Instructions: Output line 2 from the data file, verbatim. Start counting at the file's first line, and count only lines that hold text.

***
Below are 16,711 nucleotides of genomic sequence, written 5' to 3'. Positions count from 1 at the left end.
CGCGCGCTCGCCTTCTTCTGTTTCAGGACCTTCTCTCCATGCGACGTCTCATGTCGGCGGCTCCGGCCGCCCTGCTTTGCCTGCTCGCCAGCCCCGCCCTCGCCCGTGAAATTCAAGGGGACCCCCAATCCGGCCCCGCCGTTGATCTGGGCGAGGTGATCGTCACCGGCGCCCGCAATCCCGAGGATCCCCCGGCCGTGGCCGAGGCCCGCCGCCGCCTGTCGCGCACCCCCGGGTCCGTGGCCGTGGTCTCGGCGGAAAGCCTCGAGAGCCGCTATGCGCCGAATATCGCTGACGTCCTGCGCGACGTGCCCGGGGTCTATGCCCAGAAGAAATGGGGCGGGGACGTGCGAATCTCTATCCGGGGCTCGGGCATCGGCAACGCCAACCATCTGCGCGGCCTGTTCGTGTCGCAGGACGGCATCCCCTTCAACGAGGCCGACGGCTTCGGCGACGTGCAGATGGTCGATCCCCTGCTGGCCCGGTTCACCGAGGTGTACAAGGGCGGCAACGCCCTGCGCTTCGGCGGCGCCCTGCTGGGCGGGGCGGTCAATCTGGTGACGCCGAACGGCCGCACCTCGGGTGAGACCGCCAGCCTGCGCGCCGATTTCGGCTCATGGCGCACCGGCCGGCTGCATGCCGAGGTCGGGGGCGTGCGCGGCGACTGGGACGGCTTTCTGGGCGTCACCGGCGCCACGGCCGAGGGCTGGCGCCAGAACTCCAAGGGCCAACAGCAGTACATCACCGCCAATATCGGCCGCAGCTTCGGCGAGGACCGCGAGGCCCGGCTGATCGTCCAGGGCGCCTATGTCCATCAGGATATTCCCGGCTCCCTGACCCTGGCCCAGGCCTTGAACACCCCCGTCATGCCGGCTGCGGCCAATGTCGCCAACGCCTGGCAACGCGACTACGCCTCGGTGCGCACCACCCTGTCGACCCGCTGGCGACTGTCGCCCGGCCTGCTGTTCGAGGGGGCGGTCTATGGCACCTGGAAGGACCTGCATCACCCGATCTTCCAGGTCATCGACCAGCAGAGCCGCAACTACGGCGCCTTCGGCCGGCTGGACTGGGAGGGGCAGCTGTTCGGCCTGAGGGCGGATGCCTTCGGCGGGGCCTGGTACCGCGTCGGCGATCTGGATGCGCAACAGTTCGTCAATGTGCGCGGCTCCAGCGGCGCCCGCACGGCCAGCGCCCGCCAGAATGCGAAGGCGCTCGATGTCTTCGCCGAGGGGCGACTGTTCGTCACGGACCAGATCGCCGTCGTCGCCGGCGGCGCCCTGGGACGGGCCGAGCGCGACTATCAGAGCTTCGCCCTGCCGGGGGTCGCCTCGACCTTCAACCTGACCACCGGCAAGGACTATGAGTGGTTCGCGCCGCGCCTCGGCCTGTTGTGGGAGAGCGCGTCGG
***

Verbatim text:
CGCGCGCTCGCCTTCTTCTGTTTCAGGACCTTCTCTCCATGCGACGTCTCATGTCGGCGGCTCCGGCCGCCCTGCTTTGCCTGCTCGCCAGCCCCGCCCTCGCCCGTGAAATTCAAGGGGACCCCCAATCCGGCCCCGCCGTTGATCTGGGCGAGGTGATCGTCACCGGCGCCCGCAATCCCGAGGATCCCCCGGCCGTGGCCGAGGCCCGCCGCCGCCTGTCGCGCACCCCCGGGTCCGTGGCCGTGGTCTCGGCGGAAAGCCTCGAGAGCCGCTATGCGCCGAATATCGCTGACGTCCTGCGCGACGTGCCCGGGGTCTATGCCCAGAAGAAATGGGGCGGGGACGTGCGAATCTCTATCCGGGGCTCGGGCATCGGCAACGCCAACCATCTGCGCGGCCTGTTCGTGTCGCAGGACGGCATCCCCTTCAACGAGGCCGACGGCTTCGGCGACGTGCAGATGGTCGATCCCCTGCTGGCCCGGTTCACCGAGGTGTACAAGGGCGGCAACGCCCTGCGCTTCGGCGGCGCCCTGCTGGGCGGGGCGGTCAATCTGGTGACGCCGAACGGCCGCACCTCGGGTGAGACCGCCAGCCTGCGCGCCGATTTCGGCTCATGGCGCACCGGCCGGCTGCATGCCGAGGTCGGGGGCGTGCGCGGCGACTGGGACGGCTTTCTGGGCGTCACCGGCGCCACGGCCGAGGGCTGGCGCCAGAACTCCAAGGGCCAACAGCAGTACATCACCGCCAATATCGGCCGCAGCTTCGGCGAGGACCGCGAGGCCCGGCTGATCGTCCAGGGCGCCTATGTCCATCAGGATATTCCCGGCTCCCTGACCCTGGCCCAGGCCTTGAACACCCCCGTCATGCCGGCTGCGGCCAATGTCGCCAACGCCTGGCAACGCGACTACGCCTCGGTGCGCACCACCCTGTCGACCCGCTGGCGACTGTCGCCCGGCCTGCTGTTCGAGGGGGCGGTCTATGGCACCTGGAAGGACCTGCATCACCCGATCTTCCAGGTCATCGACCAGCAGAGCCGCAACTACGGCGCCTTCGGCCGGCTGGACTGGGAGGGGCAGCTGTTCGGCCTGAGGGCGGATGCCTTCGGCGGGGCCTGGTACCGCGTCGGCGATCTGGATGCGCAACAGTTCGTCAATGTGCGCGGCTCCAGCGGCGCCCGCACGGCCAGCGCCCGCCAGAATGCGAAGGCGCTCGATGTCTTCGCCGAGGGGCGACTGTTCGTCACGGACCAGATCGCCGTCGTCGCCGGCGGCGCCCTGGGACGGGCCGAGCGCGACTATCAGAGCTTCGCCCTGCCGGGGGTCGCCTCGACCTTCAACCTGACCACCGGCAAGGACTATGAGTGGTTCGCGCCGCGCCTCGGCCTGTTGTGGGAGAGCGCGTCGG